American carnage? I didn’t see it then, and I don’t see it now. And frankly it’s offensive to me that someone would annotate it as such– much less claim that he’s going to be the one that cleans it all up. Because anyone who says either of these things has no idea what America is and no respect for the people who have actually forged it.
Yes, we may live in a deeply divided country, and one teetering dangerously towards ideological hatred as well as racial, sexual, and religious animus. We may live in a nation where politicians can be excoriated for simply talking to the other side and can be run out of office for proposing to deal with them, in communities where we are asked to choose between good policemen and the righteous activists as if bad cops have never killed innocent minorities and protesters have never resorted to violence and vandalism, and in a culture where protesters are met with an instinctual, power-structured enmity that rapidly devolves into grade-school name-calling rather than with the impulse to engage people of differing ideas so as to learn why they may think the way we do. And we may live in an America where everything seems so overwhelming that it appears reasonable to give in to those purporting to make sense of it all, so many congregates without the inclination or initiative to think about the validity of the sermons they are hearing.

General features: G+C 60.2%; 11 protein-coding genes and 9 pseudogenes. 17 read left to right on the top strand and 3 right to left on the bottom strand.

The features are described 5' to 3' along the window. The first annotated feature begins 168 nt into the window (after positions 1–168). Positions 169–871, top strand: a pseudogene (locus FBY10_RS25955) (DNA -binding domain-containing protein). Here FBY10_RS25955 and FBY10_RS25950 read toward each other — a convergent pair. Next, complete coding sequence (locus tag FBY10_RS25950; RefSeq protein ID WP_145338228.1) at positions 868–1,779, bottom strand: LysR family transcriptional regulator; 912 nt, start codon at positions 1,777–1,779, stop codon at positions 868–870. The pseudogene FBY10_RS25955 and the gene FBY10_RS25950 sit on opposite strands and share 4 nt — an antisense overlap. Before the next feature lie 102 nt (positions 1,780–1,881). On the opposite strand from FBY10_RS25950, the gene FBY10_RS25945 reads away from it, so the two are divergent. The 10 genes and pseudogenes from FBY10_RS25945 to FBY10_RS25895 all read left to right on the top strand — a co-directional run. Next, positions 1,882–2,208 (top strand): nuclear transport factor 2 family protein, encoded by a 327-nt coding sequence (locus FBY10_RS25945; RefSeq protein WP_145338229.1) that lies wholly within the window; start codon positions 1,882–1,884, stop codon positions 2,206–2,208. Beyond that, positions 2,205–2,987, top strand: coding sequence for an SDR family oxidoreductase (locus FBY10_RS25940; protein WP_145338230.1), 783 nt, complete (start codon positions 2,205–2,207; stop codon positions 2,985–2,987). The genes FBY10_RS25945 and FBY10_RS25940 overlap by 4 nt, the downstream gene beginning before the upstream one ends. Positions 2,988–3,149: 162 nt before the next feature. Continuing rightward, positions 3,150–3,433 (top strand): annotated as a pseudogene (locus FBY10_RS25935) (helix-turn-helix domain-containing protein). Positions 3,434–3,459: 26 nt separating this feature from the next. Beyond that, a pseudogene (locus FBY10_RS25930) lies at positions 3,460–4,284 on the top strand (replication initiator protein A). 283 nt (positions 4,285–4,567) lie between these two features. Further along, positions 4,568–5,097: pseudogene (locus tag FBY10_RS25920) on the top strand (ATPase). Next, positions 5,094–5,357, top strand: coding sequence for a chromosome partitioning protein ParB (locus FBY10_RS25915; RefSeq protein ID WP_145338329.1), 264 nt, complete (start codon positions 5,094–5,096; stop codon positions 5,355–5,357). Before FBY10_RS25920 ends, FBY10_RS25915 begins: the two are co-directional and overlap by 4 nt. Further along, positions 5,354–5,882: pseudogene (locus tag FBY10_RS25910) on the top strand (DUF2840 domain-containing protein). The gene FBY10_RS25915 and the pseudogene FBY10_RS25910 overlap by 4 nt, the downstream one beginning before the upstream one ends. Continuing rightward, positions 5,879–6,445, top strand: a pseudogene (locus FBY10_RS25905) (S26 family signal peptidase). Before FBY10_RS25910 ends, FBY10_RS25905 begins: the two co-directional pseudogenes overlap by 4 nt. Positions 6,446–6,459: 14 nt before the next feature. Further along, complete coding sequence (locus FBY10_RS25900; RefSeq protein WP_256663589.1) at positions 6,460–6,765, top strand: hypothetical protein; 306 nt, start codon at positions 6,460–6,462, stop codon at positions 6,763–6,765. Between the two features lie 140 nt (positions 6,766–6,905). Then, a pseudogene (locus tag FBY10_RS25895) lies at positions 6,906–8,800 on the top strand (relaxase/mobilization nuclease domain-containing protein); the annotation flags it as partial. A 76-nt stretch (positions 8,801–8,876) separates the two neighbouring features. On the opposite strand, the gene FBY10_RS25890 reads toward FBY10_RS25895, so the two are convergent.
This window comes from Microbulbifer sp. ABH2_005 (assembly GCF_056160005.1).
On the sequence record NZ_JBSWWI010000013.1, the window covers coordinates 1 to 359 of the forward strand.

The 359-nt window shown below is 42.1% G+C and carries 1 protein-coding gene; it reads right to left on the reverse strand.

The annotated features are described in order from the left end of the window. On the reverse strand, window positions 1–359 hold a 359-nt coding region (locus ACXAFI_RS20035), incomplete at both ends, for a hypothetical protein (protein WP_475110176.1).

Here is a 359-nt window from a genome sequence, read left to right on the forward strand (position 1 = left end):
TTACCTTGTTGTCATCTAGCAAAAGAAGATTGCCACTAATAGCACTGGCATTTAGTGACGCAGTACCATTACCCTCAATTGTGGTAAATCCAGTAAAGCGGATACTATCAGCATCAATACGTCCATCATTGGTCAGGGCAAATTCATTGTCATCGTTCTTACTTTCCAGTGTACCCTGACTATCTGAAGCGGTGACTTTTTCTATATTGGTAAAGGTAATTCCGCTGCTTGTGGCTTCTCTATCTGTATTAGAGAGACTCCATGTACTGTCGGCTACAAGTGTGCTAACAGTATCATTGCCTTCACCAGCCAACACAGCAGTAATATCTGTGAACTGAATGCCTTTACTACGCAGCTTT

But the best of us are fighters. And the majority of us constitute the best. And so every time I hear someone say that the country is going to hell or that we are losing our way as a people or that the nation is at the tip of an existential crisis, I remember everything I have seen and everyone I have met, and I know to have faith in the vibrancy of the American spiritual body. Because for all its faults America is strong and good and very much alive, and for all their failings Americans are as dedicated to fighting for it as they were in 1775 and 1861 and 1941. These are the people who have always done the fighting, and they’re the ones that are going to be doing it now. And though it may not happen at the pace we like, eventually the unrighteous is always left in the wake of the progress won by the struggle.